The objective of the present study was to investigate the effect of cell density on hormonal responsiveness and lipoprotein utilization by cultured bovine luteal cells. Luteal cells obtained from regularly cycling dairy cows were plated at three culture densities: 0.5 × 106, 1 × 106 and 2 × 106 cells/flask in serum-free Ham's F-12 culture medium, and maintained for 9 days. Basal steroidogenesis was unaffected by cell density, while LH responsiveness was greatest in low density cultures. Progesterone produced in response to LH (10 ng/ml) was greater than control levels throughout the culture period in low density cultures. Luteal cells cultured at medium and high densities became responsive to LH only later in the culture period (days 5 and 9, respectively). In contrast, prostaglandin F2α (PGF2α, 100 ng/ml) was more effective in high density cultures, causing a complete inhibition of LH stimulation and returning progesterone levels to basal values. In low density cultures, treatment with PGF2α + LH resulted in progesterone levels that were not significantly different from LH-treated cultures. There was no effect of cell density on utilization of either low density lipoprotein (LDL) or high density lipoprotein (HDL) for steroidogenesis. However, a synergistic effect of LH with either lipoprotein was observed in low and medium density, but not high density cultures. From these results, it is concluded that culture density can influence the responsiveness of bovine luteal cells to either LH or PGF2α, but has no effect on lipoprotein utilization by these cells.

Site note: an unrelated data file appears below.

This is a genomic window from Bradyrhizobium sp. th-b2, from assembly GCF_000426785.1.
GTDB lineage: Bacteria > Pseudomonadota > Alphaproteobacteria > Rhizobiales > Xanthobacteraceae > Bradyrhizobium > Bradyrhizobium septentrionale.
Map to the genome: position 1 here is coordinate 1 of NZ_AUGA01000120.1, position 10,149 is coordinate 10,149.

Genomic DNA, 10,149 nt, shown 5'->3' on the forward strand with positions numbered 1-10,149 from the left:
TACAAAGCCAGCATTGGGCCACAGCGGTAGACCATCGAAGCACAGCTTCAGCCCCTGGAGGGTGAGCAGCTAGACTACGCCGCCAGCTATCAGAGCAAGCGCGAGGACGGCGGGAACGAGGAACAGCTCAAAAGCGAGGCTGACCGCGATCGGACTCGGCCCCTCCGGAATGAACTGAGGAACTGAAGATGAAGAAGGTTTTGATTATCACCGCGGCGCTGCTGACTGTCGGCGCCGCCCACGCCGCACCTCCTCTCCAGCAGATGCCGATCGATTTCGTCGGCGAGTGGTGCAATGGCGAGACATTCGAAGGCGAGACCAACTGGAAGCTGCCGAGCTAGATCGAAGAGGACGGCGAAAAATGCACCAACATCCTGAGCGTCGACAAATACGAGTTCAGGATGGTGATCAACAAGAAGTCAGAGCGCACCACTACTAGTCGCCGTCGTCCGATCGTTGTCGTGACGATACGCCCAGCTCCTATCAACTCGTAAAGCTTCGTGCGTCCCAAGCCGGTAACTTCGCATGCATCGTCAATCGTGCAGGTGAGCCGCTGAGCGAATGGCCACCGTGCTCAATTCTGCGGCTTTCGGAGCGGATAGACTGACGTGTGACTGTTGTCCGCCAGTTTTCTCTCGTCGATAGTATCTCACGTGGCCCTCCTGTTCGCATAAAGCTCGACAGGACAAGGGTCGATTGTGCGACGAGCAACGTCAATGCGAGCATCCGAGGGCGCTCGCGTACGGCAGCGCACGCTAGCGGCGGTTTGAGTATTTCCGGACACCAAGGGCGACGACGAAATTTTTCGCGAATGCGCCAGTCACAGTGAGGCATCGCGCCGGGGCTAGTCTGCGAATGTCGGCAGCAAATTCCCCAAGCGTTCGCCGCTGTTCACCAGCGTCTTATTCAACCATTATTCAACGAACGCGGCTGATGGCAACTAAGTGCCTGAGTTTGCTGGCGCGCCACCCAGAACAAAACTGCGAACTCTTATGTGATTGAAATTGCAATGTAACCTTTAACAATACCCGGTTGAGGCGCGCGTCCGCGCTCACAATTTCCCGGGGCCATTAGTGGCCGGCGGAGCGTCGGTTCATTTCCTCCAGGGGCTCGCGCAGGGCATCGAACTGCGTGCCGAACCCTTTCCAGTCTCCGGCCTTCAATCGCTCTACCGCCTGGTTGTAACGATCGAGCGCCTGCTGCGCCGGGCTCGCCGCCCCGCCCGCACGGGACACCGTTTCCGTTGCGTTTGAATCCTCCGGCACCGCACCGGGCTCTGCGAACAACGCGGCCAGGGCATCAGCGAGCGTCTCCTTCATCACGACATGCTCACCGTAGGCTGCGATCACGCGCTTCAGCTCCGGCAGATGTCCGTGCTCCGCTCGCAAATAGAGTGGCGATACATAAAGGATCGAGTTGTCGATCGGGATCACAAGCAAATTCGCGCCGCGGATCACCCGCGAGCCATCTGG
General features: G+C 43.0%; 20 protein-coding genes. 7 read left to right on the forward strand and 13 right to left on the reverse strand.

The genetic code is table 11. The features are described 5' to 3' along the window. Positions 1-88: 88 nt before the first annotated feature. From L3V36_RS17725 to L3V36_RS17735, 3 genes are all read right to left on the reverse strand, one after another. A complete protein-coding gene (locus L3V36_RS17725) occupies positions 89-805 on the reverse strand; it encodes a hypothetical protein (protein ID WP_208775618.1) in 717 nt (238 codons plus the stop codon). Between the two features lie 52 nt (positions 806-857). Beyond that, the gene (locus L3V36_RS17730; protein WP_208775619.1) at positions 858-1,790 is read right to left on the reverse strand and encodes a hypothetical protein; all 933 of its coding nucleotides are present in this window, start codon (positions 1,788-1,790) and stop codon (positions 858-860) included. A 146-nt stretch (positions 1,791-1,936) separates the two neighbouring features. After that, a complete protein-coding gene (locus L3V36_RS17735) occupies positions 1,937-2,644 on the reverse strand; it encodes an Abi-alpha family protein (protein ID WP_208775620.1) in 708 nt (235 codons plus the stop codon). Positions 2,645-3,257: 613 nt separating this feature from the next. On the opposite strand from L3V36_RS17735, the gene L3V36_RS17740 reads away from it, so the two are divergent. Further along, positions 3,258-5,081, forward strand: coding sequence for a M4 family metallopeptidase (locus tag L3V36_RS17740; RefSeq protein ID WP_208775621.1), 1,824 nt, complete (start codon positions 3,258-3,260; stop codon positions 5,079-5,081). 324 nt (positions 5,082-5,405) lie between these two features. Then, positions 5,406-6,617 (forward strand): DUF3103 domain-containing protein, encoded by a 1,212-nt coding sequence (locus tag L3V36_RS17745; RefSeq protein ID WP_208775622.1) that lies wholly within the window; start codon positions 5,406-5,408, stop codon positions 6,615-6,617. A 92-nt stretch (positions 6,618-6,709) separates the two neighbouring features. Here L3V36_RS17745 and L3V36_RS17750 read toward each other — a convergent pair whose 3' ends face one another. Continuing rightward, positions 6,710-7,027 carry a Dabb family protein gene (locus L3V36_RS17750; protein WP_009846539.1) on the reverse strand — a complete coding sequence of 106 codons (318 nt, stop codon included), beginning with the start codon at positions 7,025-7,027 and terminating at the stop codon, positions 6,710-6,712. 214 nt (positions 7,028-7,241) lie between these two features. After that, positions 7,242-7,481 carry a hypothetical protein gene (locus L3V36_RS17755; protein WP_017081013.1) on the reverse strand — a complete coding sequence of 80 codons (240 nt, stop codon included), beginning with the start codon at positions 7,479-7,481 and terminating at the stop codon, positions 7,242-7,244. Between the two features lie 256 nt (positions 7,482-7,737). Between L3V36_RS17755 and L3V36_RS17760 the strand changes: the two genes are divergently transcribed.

All Science Journal Classification (ASJC) codes
- Molecular Biology